On a calm summer evening in late August, I took a drive out to Palmetto, Georgia, headed towards Serenbe Playhouse. I’d never been there and didn’t know what to expect. But sooner or later, I cruised into a picturesque little village south of Atlanta proper, and ambled along cobblestone streets and dirt roads amidst horse pens and paddocks. I thought surely I must have made a wrong turn. This wasn’t like any other playhouse I’d ever been to. Where’s the marquee? Where are the lights? The rude valet? Then I passed a lawn sign “Serenbe Playhouse” and an arrow pointing toward a field where I saw other cars starting to park and people starting to congregate. I aimed my car that way.
I found a spot in a beautiful field and, save for the cars, a pristine pastoral landscape. Animals trotted along in paddocks, crisp fresh air filled my nose, and serenity was in the air. This is different, I thought. I followed the people towards a covered structure, and gave my name at the pop-up box office, which was really just a pleasant woman with a clipboard.
About 40 or so people were there at this point, with chairs under a beautiful covered structure dropped in this bucolic scene; a semi-dressed stone fireplace and a bunch of chairs facing a pond and a grassy area. It all felt very Zen. My fiancé and I were early to the show, so we grabbed some seats towards the front, aimed out with a view of the idyllic landscape. About ten minutes before the show was slated to start, the sky turned dark and it started to rain; so we just flipped our chairs around and they performed inside the structure – away from the landscape and truly showing the artistic dexterity of the dancers.
I remember thinking how ironic it was: these features of impermanence, transience, and imperfection that are the very essence of the Wabi Sabi Buddhist precept were in fact playing out as if scripted. A few times during the performance, the word "thunder" was mentioned in a accompanying music, and as if on cue, a crack of lightning and thunder was audible in the distance.
The first piece is still to this day one of my favorite movement pieces, and the soundtrack is nothing short of breathtaking; How to be a Person. Set to a spoken word piece of the same name by Shane Koyczan, this powerful performance featured Alexandre Barros and Jordan Leaper. Breaking bounds and making a statement, two male dancers collided in a gymnastically exuberant piece, littered with humor, and ostentatious movement. Overall, I found it to be one of the most moving pieces I have ever seen – and one lyric still jumps out at me “If your heart is broken, pick up the pieces, and make art.”
The second piece was entitled Rumination and featured Devon Joslin, who danced an acrobatic improv solo at the Ladybird on the Beltline a few weeks prior. This was more of a classical piece, in my unprofessional opinion, with hints of post-modern movement.
Fields Magnetic and Sweet Sorrow were both very moving as well, and even to my untrained eye, the subtle nuances of the relationships and their inherent complexities were visible. I can’t really tell you the difference of an alonge from an arabesque, but the control, contours, and lithe movements of all the dancers were exceptional, and athletically impressive. The emotiveness of Alexandre Barros and Rachel Van Buskirk particularly captivated me (I saw this duo perform on the Beltline as well, in an awesome piece set to a trip-hop track by Dani Siciliano), but I say that not to the discredit of any of the other performers. They were all fantastic.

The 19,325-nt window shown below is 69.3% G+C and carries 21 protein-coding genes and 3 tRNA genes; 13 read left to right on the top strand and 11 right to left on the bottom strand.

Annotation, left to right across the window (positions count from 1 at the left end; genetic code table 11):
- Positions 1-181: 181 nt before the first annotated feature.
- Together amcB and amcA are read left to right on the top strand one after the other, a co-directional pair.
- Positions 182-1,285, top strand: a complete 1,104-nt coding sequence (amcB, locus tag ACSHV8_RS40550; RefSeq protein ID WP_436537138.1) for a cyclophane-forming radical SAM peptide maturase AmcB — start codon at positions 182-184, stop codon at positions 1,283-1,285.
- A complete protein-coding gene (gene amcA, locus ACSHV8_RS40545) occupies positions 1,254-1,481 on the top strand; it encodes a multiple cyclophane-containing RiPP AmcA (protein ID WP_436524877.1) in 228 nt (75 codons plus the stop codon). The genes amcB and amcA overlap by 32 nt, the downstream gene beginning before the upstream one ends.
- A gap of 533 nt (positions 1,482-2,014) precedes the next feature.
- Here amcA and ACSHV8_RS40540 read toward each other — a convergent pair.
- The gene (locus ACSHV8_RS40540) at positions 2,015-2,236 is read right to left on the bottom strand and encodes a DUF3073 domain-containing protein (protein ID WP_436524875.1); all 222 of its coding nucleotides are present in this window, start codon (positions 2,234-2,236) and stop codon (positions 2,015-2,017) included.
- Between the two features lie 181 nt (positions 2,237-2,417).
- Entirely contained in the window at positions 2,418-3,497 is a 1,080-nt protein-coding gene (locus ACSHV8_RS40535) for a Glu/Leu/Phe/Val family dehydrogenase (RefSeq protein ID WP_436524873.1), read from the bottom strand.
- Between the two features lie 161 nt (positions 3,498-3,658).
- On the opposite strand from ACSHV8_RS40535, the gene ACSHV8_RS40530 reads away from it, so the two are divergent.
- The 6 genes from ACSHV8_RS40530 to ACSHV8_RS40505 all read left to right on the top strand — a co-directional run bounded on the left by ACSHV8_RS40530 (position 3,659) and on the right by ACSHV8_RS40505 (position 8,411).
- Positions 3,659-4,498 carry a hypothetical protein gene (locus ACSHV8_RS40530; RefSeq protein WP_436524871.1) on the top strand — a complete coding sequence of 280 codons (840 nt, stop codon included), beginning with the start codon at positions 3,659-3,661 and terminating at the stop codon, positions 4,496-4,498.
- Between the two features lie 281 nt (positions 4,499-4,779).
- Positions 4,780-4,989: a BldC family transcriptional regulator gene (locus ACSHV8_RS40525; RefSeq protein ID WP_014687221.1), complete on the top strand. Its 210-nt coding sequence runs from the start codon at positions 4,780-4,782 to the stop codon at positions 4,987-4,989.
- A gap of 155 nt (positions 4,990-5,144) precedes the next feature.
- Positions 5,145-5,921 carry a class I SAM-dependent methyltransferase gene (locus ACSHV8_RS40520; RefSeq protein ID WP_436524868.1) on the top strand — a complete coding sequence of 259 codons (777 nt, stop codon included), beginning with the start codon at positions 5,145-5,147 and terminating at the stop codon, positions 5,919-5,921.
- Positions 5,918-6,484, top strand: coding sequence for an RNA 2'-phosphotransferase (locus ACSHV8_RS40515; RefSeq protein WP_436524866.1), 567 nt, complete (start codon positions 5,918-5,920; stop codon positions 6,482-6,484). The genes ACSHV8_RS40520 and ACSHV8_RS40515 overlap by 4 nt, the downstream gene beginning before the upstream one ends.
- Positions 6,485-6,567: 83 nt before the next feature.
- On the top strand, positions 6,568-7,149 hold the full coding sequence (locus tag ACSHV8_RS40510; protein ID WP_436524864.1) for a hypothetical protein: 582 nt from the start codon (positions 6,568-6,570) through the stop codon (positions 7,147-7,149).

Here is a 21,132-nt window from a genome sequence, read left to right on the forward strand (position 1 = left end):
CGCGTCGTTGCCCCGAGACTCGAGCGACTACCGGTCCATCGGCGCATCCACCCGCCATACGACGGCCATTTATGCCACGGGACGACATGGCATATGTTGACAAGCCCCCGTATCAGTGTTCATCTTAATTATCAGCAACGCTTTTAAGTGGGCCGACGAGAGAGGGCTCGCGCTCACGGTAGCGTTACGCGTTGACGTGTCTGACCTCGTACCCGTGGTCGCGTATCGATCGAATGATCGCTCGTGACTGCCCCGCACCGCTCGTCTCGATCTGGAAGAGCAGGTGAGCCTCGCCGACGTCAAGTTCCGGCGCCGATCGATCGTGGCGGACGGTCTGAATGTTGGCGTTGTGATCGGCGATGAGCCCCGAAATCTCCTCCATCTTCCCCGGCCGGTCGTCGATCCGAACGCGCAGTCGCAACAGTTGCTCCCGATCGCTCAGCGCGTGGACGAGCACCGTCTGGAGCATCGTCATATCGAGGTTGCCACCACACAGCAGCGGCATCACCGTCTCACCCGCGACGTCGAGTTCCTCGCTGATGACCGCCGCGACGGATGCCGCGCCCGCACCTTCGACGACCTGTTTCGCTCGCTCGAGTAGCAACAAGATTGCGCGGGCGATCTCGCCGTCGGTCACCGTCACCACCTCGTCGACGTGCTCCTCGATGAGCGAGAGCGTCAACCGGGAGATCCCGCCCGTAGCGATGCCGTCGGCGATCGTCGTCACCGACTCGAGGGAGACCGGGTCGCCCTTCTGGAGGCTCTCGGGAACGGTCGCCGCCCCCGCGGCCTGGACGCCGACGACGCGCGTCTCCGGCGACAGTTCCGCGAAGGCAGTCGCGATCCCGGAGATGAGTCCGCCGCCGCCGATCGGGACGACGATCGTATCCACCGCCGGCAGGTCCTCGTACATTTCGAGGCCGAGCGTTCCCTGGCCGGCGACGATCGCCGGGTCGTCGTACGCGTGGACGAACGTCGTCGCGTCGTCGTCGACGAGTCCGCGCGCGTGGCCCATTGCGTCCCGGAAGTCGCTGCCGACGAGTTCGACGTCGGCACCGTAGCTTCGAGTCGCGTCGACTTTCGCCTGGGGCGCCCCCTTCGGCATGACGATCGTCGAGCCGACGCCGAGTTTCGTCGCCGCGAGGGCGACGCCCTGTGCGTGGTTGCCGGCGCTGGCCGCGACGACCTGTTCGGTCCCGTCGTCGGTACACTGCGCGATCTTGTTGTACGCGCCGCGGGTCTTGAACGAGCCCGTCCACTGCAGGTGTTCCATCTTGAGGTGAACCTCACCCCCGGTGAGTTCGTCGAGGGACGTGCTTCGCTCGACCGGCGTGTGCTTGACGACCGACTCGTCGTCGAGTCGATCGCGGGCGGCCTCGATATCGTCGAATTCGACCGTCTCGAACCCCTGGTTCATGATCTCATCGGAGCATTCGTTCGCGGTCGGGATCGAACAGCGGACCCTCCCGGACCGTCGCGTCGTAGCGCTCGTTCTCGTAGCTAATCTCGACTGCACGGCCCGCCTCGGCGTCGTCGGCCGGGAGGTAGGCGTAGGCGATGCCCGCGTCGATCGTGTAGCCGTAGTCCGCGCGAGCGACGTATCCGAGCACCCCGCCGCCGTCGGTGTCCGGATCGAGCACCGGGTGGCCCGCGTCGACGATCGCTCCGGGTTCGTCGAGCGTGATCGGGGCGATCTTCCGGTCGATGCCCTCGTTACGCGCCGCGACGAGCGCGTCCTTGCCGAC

They saved the most spectacular for last, Dormant Gods. Eight dancers convened with all sorts of luminous and iridescent costumes. Another spoken word piece and original composition from Jesse Tyler of Dreambrother, this particular musical piece had another lyric that struck me. (I’m paraphrasing, so if the composer is reading this, sorry, I’m going off memory).
How beautiful is that? The metaphor tied in wonderfully to the piece, with a outrageous costume design from Kevin Anderson, where dancer Kiara Felder donned a costume that transformed into a peacock.
Overall, everything from the setting to the costumes, music, and movement was exceptionally moving, and the undertones of the Wabi Sabi worldview were distinctly apparent, even to a casual ballet fan. I was so moved and energized by the performance, I wanted to introduce myself to John Welker – 22 season Atlanta Ballet veteran and the creator of Wabi Sabi; we will have an exclusive interview with him here coming soon.
If you have the chance to get out and see either Wabi Sabi, or any Atlanta Ballet production, you really should. They are doing a free show at the High Museum on November 4, and of course, the Nutcracker will be around the corner for the holiday season. Whether you are a casual fan of the arts, or an avid dance fan, go be moved by movement, I implore you.